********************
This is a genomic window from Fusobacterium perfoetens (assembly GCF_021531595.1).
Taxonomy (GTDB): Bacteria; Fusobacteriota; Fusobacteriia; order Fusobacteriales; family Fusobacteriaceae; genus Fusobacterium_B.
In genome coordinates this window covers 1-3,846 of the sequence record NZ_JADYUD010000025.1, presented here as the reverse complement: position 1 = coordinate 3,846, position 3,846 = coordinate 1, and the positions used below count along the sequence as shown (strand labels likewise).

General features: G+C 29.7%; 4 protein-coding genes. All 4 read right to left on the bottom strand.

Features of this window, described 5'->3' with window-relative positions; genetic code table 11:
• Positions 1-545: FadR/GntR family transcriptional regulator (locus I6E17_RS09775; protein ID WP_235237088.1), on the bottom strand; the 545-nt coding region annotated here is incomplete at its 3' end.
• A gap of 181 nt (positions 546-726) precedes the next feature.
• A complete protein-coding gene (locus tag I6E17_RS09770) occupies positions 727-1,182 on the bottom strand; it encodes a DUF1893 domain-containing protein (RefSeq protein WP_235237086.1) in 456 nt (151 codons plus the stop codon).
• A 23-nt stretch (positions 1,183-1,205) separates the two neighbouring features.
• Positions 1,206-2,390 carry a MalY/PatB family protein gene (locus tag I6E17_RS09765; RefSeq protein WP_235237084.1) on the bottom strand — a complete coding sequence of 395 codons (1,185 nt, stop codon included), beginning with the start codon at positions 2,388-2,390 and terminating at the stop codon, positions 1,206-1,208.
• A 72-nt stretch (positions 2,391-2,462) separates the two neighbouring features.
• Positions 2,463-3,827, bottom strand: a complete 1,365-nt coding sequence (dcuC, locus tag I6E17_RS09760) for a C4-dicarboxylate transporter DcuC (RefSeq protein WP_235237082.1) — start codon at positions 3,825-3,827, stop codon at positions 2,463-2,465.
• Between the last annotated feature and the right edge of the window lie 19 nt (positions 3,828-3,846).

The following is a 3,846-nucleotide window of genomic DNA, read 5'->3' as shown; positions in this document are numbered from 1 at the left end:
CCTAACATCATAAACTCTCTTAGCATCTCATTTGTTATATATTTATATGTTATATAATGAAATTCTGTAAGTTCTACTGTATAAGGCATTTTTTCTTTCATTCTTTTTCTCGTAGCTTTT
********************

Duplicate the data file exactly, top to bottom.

This is a genomic window from Fusobacterium perfoetens (assembly GCF_021531595.1).
Taxonomy (GTDB): Bacteria; Fusobacteriota; Fusobacteriia; order Fusobacteriales; family Fusobacteriaceae; genus Fusobacterium_B.
In genome coordinates this window covers 1-3,846 of the sequence record NZ_JADYUD010000025.1, presented here as the reverse complement: position 1 = coordinate 3,846, position 3,846 = coordinate 1, and the positions used below count along the sequence as shown (strand labels likewise).

General features: G+C 29.7%; 4 protein-coding genes. All 4 read right to left on the bottom strand.

Features of this window, described 5'->3' with window-relative positions; genetic code table 11:
• Positions 1-545: FadR/GntR family transcriptional regulator (locus I6E17_RS09775; protein ID WP_235237088.1), on the bottom strand; the 545-nt coding region annotated here is incomplete at its 3' end.
• A gap of 181 nt (positions 546-726) precedes the next feature.
• A complete protein-coding gene (locus tag I6E17_RS09770) occupies positions 727-1,182 on the bottom strand; it encodes a DUF1893 domain-containing protein (RefSeq protein WP_235237086.1) in 456 nt (151 codons plus the stop codon).
• A 23-nt stretch (positions 1,183-1,205) separates the two neighbouring features.
• Positions 1,206-2,390 carry a MalY/PatB family protein gene (locus tag I6E17_RS09765; RefSeq protein WP_235237084.1) on the bottom strand — a complete coding sequence of 395 codons (1,185 nt, stop codon included), beginning with the start codon at positions 2,388-2,390 and terminating at the stop codon, positions 1,206-1,208.
• A 72-nt stretch (positions 2,391-2,462) separates the two neighbouring features.
• Positions 2,463-3,827, bottom strand: a complete 1,365-nt coding sequence (dcuC, locus tag I6E17_RS09760) for a C4-dicarboxylate transporter DcuC (RefSeq protein WP_235237082.1) — start codon at positions 3,825-3,827, stop codon at positions 2,463-2,465.
• Between the last annotated feature and the right edge of the window lie 19 nt (positions 3,828-3,846).

The following is a 3,846-nucleotide window of genomic DNA, read 5'->3' as shown; positions in this document are numbered from 1 at the left end:
CCTAACATCATAAACTCTCTTAGCATCTCATTTGTTATATATTTATATGTTATATAATGAAATTCTGTAAGTTCTACTGTATAAGGCATTTTTTCTTTCATTCTTTTTCTCGTAGCTTTT